But hey, it’s Easter and it’s about time I had something from Godiva represented here. So I popped into their shop over the weekend to see what was there for Easter. Lo and behold, it seemed they had a product that sounded right up my alley: an assortment of foil-wrapped Easter Eggs.
The assortment included Solid Dark Chocolate, Solid Milk Chocolate, Dark Chocolate with Coconut and Milk Chocolate with Almond Butter. Seeing that there were 16 eggs in the box and there were four flavors, I naturally assumed that there would be four of each flavor. Unfortunately there were only three of each of the filled eggs and five each of the solid eggs. Grrrr. I don’t want Godiva’s chocolate ... I want Godiva’s chocolates.
The eggs themselves are sizeable. At about .42 ounces each they’re twice the size of the regular foil-wrapped eggs we’re used to in Easter baskets.
The milk chocolate is nice. Creamy with a good caramelly milk flavor, though a little sticky and cloying as it melts on the tongue. The dark chocolate has a sweet but compelling scent, a little on the smoky side. It’s super creamy on the tongue with a slight dry finish. It doesn’t have the berry or fruity notes, just sticks to the woodsy/smoky side of things.
But let’s get to the fun ones! The pink foil holds a Dark Chocolate with Coconut egg. I could smell the nutty coconut as I unwrapped it. The center is a light and creamy fondant with little flecks of coconut. It smelled like coconut but also a little floral, like lilacs. Amazingly good.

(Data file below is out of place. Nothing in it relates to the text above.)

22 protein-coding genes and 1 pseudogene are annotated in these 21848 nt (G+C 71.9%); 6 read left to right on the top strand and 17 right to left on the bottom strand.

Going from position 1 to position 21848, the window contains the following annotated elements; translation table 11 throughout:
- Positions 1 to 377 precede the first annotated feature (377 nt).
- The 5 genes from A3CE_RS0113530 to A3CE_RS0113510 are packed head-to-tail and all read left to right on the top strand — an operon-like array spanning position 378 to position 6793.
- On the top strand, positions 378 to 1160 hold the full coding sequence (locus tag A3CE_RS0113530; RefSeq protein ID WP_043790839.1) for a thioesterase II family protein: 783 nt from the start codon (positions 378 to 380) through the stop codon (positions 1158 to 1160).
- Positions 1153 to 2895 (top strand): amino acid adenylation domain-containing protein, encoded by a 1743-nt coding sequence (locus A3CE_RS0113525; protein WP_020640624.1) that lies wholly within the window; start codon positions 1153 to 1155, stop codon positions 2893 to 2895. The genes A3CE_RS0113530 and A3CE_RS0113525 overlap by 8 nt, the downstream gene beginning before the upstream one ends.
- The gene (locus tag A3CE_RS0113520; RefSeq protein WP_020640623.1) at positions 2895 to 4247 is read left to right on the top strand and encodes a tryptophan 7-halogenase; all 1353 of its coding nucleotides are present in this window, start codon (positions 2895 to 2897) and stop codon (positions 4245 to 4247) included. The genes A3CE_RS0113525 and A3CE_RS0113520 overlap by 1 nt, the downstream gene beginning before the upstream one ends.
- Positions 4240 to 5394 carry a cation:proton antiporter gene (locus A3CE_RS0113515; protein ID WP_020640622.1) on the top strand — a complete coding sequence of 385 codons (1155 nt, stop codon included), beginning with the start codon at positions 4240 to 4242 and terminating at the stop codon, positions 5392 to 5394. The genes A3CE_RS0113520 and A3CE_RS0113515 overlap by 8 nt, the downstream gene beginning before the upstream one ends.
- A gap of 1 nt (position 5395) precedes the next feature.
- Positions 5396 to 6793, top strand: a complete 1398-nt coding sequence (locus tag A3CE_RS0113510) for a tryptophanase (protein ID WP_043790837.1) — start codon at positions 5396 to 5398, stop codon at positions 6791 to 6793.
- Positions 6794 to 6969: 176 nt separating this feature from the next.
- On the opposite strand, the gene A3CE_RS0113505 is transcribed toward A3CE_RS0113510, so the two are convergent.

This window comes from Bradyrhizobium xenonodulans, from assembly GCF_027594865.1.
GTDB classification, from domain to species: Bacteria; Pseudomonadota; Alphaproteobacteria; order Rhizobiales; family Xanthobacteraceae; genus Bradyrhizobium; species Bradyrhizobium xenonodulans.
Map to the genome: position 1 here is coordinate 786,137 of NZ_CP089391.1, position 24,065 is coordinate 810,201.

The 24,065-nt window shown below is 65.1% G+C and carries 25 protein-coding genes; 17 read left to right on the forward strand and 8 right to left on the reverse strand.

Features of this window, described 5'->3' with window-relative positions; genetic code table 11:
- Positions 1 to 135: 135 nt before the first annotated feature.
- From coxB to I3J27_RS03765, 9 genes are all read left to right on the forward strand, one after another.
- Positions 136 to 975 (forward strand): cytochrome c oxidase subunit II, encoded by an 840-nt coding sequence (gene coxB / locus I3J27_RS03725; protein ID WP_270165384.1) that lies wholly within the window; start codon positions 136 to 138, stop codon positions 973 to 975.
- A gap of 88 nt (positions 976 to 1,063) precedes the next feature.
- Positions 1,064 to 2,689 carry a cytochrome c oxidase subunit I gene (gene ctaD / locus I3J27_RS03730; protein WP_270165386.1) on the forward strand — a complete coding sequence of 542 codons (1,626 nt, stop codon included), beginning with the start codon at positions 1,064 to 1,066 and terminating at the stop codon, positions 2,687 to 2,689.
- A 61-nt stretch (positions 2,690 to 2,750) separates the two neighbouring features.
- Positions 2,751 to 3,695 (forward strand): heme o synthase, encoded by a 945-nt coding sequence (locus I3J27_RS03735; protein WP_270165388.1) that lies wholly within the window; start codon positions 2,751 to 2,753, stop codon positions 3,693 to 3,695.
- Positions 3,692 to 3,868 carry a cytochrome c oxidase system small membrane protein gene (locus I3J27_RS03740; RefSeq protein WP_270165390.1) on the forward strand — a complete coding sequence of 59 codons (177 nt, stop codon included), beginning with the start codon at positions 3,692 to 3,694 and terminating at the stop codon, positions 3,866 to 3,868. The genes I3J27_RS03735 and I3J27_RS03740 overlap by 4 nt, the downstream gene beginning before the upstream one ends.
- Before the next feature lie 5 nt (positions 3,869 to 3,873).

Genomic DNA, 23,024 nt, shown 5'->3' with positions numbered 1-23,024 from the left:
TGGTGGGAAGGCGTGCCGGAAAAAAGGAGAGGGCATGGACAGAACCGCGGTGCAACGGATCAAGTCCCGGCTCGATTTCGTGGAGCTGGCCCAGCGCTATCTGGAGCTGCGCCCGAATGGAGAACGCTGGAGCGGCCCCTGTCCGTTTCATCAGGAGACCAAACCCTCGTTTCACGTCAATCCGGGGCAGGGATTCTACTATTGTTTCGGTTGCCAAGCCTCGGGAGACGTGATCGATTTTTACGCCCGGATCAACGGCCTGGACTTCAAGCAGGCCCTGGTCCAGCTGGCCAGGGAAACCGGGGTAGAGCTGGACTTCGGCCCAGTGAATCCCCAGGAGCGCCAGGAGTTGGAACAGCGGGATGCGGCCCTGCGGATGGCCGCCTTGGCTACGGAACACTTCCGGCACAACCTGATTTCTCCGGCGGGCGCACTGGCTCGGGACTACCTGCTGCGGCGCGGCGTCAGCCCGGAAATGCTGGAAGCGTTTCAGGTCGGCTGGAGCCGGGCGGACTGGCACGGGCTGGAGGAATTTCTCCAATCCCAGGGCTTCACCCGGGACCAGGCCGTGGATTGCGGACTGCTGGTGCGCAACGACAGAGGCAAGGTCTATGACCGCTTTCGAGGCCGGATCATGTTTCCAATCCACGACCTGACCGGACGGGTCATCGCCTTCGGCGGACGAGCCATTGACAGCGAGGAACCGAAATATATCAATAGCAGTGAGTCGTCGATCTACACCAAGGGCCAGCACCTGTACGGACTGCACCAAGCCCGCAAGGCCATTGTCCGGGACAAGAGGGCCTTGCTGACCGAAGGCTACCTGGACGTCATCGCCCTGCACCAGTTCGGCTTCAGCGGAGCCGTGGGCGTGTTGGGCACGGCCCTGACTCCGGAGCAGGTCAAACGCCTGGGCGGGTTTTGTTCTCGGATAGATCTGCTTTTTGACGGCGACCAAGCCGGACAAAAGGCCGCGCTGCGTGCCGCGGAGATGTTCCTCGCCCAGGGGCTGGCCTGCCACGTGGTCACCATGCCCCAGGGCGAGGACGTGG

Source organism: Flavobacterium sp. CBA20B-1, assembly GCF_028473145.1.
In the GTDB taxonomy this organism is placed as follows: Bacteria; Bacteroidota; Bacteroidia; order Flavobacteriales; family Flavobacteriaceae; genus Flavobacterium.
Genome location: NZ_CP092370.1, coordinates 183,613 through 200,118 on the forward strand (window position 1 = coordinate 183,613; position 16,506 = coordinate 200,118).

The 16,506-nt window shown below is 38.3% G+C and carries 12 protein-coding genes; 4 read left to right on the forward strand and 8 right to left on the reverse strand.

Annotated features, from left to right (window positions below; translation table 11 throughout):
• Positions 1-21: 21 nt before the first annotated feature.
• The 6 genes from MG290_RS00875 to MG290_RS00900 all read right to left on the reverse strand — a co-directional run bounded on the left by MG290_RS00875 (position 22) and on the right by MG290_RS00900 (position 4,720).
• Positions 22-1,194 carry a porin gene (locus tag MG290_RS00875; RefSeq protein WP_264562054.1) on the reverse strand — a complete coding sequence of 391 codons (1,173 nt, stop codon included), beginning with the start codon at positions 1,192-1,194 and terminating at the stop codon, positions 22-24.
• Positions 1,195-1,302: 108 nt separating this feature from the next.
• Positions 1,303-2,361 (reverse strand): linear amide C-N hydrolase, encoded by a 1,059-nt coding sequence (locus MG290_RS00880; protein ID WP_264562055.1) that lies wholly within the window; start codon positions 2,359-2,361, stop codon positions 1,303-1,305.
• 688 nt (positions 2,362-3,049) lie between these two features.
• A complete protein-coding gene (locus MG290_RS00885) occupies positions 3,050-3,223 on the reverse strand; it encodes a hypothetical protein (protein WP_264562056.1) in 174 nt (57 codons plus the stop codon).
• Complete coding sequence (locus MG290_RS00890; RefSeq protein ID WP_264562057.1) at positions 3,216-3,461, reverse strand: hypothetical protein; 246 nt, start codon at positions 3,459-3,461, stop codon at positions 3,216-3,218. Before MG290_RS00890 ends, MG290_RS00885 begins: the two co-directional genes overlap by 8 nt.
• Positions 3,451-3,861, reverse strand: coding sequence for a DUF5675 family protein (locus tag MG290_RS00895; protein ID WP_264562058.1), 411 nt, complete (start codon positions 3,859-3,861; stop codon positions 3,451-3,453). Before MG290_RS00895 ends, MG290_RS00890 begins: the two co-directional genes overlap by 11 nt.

The light blue foil holds a Milk Chocolate with Almond Butter egg. This one smelled immediately of dark toasted almonds. It was very soft to bite, I’m guessing from all the oils in the almond butter. Very thick and rich, the almond butter was fabulous, very much like a peanut butter, but with that unmistakeable almond taste. The milk chocolate set off the texture and flavor very well.
I really liked these but at almost a DOLLAR PER EGG they were horrendously expensive. Over $35.00 per pound. That price is fine for high quality boxed chocolates, but not for a product that was mostly solid chocolate. Keep your eye out for their post-Easter sale though if you’ve just gotta have them. (This particular box of foil eggs is already sold out on the site, but they have this more expensive version with only six eggs. (Jeeze, where’s a thrift store when you need it!)